The numbers behind baccarat in Macau are staggering. In 2018, it generated MOP268bn ($33bn) for the island’s casinos. It’s the top taker in the world’s largest gaming hub.
VIPs are responsible for most of that figure, totalling annual revenue at MOP166bn last year, a 10% increase on 2017’s results. Away from the VIP tables, baccarat revenue for the year was MOP102bn, up 21%.
Looking further back and while there are fluctuations in the results (VIP revenue declined consistently from 2013 to 2016), it is clear baccarat forms the bedrock in the special administrative region.
But do these results excuse it from modernisation? Is its current format as good as it can get?
Alex Czajkowski, CMO at RTG Asia, looks into what makes the game so popular.
He says: “Baccarat has been played forever in Macau, and that's certainly part of its appeal, but it's the low hold on either side of the bet, banker or player, of 1.064% and 1.228% respectively, that keeps the players at the tables. It's practically a 50/50 bet.”
Tinkering with a tried and tested formula may not instantly boost revenue, but in Las Vegas, success was found in changing the offerings around the game.
Before the influx of Asian players in the city, baccarat was dressed up. In an interview with Forbes, Bill Zender, a former Nevada Gaming Control Agent, casino dealer and executive, currently working as a consultant, said they had big double tables, dealers in tuxedos and attractive women in evening gowns. It was very James Bond, he says.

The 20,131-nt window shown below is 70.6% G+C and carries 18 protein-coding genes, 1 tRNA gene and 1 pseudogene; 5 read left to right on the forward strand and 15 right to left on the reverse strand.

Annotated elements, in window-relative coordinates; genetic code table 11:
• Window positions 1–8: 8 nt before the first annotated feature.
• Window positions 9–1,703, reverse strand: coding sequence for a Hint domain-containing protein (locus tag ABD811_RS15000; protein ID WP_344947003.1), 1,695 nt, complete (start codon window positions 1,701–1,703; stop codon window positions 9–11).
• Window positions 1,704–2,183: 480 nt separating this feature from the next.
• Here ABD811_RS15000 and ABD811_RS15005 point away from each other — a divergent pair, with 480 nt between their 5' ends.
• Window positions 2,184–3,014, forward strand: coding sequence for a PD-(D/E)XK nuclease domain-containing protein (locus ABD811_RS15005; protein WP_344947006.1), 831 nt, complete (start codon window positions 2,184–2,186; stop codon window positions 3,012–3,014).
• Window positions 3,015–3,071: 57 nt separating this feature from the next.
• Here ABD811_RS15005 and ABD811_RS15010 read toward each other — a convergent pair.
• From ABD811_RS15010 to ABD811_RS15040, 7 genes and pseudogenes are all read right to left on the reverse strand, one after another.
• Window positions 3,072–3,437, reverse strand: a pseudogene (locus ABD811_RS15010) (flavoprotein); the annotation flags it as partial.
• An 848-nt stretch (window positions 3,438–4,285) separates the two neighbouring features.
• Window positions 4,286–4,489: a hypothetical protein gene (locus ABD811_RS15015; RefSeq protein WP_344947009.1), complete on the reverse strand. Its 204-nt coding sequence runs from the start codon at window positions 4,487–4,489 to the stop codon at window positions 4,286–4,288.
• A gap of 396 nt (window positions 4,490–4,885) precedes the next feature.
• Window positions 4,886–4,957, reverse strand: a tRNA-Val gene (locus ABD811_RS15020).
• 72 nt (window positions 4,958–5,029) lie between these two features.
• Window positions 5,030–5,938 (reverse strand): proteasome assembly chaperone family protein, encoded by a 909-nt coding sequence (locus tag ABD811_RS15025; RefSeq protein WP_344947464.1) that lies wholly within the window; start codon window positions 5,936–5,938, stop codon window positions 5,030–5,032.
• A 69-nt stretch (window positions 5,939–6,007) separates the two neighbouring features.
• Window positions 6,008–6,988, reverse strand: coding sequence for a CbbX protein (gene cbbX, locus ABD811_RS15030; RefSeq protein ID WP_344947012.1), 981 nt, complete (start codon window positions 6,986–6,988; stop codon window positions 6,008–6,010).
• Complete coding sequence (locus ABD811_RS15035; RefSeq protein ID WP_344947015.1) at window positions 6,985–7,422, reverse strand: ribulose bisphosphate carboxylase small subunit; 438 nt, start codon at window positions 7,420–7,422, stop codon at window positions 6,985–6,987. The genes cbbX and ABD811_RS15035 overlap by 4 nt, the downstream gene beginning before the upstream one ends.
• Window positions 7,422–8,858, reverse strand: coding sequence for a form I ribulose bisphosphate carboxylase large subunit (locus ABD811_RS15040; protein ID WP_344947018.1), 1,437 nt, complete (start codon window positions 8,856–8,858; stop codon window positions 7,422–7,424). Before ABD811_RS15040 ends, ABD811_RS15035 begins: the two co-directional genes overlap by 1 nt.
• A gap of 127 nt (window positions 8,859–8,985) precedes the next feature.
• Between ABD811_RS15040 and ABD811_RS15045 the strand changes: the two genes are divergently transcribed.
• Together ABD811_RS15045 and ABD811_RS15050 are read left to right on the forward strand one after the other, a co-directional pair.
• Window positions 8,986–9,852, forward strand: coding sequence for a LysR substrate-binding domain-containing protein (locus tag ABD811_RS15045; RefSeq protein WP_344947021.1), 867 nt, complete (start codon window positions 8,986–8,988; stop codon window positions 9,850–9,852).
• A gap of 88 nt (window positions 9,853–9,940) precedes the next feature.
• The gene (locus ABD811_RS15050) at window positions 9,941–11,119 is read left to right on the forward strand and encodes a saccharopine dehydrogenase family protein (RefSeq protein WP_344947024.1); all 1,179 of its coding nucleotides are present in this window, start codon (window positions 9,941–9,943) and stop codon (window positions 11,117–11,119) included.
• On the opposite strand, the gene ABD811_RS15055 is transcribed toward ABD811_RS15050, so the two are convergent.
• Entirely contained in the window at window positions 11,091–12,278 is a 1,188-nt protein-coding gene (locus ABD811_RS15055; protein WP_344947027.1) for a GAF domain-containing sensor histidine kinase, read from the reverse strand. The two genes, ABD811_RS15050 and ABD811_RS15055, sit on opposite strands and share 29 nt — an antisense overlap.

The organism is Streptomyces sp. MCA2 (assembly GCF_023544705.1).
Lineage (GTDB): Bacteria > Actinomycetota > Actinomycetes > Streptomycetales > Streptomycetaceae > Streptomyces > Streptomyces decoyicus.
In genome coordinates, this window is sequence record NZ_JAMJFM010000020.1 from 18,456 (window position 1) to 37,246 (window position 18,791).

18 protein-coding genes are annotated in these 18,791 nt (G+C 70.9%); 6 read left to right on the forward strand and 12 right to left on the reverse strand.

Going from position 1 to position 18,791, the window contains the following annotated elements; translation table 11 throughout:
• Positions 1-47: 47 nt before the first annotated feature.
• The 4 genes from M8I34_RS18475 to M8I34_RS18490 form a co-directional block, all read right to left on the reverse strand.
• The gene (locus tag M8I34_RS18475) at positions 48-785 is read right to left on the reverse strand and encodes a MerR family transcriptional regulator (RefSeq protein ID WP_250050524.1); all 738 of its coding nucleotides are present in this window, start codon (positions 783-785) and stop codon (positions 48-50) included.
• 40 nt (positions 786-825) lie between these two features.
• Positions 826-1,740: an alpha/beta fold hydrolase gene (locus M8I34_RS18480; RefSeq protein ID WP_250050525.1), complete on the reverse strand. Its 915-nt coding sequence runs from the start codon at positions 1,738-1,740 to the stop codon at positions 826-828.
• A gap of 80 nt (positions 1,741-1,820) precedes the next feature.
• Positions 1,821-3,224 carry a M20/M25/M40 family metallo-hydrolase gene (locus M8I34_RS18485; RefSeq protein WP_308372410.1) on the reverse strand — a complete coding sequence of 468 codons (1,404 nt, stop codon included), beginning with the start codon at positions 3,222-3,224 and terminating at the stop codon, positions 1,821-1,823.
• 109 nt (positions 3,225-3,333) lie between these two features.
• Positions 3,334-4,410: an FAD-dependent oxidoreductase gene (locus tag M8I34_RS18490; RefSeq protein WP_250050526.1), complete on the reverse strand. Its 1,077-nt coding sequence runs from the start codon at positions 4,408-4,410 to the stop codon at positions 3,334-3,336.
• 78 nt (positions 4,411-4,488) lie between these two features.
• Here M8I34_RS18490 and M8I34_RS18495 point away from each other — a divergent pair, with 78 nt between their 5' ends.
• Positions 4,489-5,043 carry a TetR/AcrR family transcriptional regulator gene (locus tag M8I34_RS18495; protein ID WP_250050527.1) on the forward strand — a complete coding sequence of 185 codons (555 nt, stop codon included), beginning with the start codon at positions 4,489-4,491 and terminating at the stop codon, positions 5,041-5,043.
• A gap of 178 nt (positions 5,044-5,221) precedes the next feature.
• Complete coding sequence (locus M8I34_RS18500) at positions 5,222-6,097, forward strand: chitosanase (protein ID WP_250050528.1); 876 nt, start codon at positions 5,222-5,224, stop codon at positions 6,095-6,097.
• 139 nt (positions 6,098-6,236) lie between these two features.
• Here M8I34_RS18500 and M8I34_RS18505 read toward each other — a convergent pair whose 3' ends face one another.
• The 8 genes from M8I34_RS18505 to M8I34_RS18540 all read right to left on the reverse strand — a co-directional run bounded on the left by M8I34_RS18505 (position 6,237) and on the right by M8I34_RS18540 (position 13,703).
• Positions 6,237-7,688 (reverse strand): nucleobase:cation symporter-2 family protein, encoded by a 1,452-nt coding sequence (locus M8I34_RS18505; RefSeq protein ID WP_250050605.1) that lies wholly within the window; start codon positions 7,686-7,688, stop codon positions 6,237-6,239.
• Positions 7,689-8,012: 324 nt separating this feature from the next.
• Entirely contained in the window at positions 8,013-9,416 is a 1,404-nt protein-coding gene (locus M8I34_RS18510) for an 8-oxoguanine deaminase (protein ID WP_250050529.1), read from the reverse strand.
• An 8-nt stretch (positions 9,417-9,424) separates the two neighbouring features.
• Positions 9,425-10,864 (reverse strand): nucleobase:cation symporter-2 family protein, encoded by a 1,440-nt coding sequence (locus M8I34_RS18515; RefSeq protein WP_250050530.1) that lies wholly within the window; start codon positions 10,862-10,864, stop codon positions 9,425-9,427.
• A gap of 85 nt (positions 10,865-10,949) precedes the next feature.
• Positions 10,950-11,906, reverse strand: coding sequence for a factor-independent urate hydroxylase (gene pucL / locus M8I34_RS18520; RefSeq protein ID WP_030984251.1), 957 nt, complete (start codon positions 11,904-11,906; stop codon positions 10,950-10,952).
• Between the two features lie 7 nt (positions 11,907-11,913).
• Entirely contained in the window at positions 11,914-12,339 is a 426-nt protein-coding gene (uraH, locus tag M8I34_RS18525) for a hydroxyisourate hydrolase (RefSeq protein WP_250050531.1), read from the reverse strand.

As Vegas’ allure grew among its Asian visitors, so did the importance of baccarat. High rollers from the region showed a particular interest in the game. They cared less about the pageantry and more about the potential.
So, what steps can casinos take to ensure that potential is reached in modern day baccarat?
The game must follow the rest of the industry and find a home online. This is less essential for the VIPs, but important nonetheless.
Czajkowski says: “Asians love gambling and, ironically, the mechanisms governments put in place to control the consumption of gaming limit access to Macau and limit the number of tables at the casinos.
“This pushes minimum bets up and only encourages players to visit the Philippines or Cambodia, or go online. Going online is the easier choice.”
Czajkowski was speaking to Gambling Insider magazine for an in-depth look at the future of Asian gaming products.
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